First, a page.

"I am 3/4ths Canadian, and one 4th New Englander - I had ancestors on both sides in the Revolutionary war." - Elizabeth Bishop

Monday, June 21, 2010

FIRST ENCOUNTER XIX: How I Got to Know Elizabeth Bishop by Carole Langille

For years, when I lived in New York City, I wanted to visit Nova Scotia because of Bishop's poems. I knew Elizabeth Bishop had spent her early years in Nova Scotia, the province with the musical name, and it was from reading her poems that Nova Scotia took on resonance for me. In one poem, Bishop describes people getting on the bus going to Maine, talking the way people talk in Nova Scotia, boarding at Lower Economies. Where was that? Where was Great Village where mint grew by brooks and when you climbed the hill you could see the top of the elm trees and the long green marshes? I wanted to see Tantramar Marshes, the Bay of Fundy, tamarack trees, sheer water revealing crumbling ribs of marl. She might not have been talking about Nova Scotia in her poem “The Bight” but she may as well have been. I longed to visit Nova Scotia ever since I read her poems, but it wasn’t until my early thirties, when I married a man who was born in this province, that I first visited with him, and then moved here.

“You shouldn’t be living in New York City,” he said to me when we first met. He was right. As soon as we arrived in Nova Scotia, I felt as if I were returning home. And though I am no longer married to this man, I still live in Nova Scotia, the province to which he introduced me.

When my then husband and I first got off the ferry in Yarmouth on a bright Monday morning, and got on the narrow country highway he identified as the 103, I was startled that there weren’t any other cars on the road. “Is there a quarantine, some illness keeping people away?” I asked. “Where is everyone?”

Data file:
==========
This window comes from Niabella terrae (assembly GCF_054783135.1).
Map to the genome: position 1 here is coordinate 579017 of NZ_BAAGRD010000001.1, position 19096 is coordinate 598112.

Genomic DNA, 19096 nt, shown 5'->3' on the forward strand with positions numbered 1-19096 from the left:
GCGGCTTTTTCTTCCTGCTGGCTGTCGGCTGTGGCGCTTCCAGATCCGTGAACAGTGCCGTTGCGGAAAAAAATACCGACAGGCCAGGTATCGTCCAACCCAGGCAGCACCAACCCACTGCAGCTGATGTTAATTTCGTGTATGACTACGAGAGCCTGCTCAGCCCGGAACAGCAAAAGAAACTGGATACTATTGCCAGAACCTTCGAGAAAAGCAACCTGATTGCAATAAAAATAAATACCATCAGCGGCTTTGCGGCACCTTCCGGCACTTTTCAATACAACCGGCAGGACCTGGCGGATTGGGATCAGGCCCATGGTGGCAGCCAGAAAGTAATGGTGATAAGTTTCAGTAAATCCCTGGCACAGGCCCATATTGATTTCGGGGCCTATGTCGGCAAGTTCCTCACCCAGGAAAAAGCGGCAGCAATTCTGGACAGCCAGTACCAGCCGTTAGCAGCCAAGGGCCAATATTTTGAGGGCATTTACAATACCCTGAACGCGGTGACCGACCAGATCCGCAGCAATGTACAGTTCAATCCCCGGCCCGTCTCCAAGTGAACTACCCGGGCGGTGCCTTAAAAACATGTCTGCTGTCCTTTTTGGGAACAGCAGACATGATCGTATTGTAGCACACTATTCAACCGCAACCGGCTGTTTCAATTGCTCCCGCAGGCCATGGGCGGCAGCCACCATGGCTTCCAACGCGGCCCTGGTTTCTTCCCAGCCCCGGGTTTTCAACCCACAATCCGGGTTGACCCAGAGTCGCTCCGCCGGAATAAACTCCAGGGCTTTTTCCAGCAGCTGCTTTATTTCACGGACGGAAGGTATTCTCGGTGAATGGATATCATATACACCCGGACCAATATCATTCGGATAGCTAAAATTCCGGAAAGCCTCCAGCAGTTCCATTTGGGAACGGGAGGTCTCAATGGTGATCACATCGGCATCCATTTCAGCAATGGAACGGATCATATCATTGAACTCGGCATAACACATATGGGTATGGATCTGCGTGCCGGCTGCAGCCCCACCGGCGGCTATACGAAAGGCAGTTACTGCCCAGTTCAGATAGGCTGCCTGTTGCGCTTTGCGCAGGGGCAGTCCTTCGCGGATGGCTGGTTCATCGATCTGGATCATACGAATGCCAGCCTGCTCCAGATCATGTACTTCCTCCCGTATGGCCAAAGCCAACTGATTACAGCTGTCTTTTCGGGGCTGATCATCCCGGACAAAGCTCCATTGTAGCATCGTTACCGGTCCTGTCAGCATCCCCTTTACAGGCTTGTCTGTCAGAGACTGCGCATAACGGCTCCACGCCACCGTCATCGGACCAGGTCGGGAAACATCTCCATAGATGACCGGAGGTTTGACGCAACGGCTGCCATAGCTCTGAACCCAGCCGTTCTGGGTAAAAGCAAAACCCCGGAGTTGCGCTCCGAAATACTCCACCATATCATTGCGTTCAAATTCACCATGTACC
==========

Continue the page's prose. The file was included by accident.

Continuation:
“Welcome to Nova Scotia,” my husband said. Here was this beautiful place, and hardly any people. And those I did meet when I first arrived, at the bank, in the post office, were kind and eager to be help any way they could.

The fact that this province had become my home seemed to me a sign that Bishop and I had a personal connection. Our mothers were both named Gertrude, after all. Bishop had been brought up in Nova Scotia and Worcester, Massachusetts, and I had lived briefly in Worcester when I went to university there. Now I was in Nova Scotia, a couple of hours from where she spent her childhood. When I began going to Quaker Meeting in Centre, Lunenburg County, I noted that the meeting was on Bulmer road. Bulmer was Bishop’s mother’s maiden name. However tenuous the connections, I was motivated to find them.

In Nova Scotia, as I talked with an old woman whose home was near mine and whose family had lived in the area for generations, I heard, with great pleasure the "yes", spoken with an inrush of breath and subtle inflection which Bishop described so well in her poem, “The Moose:”

“Yes..." that peculiar
affirmative. "Yes..."
A sharp, indrawn breath,
half groan, half acceptance,
that means "Life's like that.
We know it (also death)."

Talking the way they talked
in the old featherbed,
peacefully, on and on...

I'd never heard people speak like this before I moved to Nova Scotia nor have I seen it described anywhere other than in Bishop’s poem. It was an even bigger surprise to see what far-reaching effects this poem had.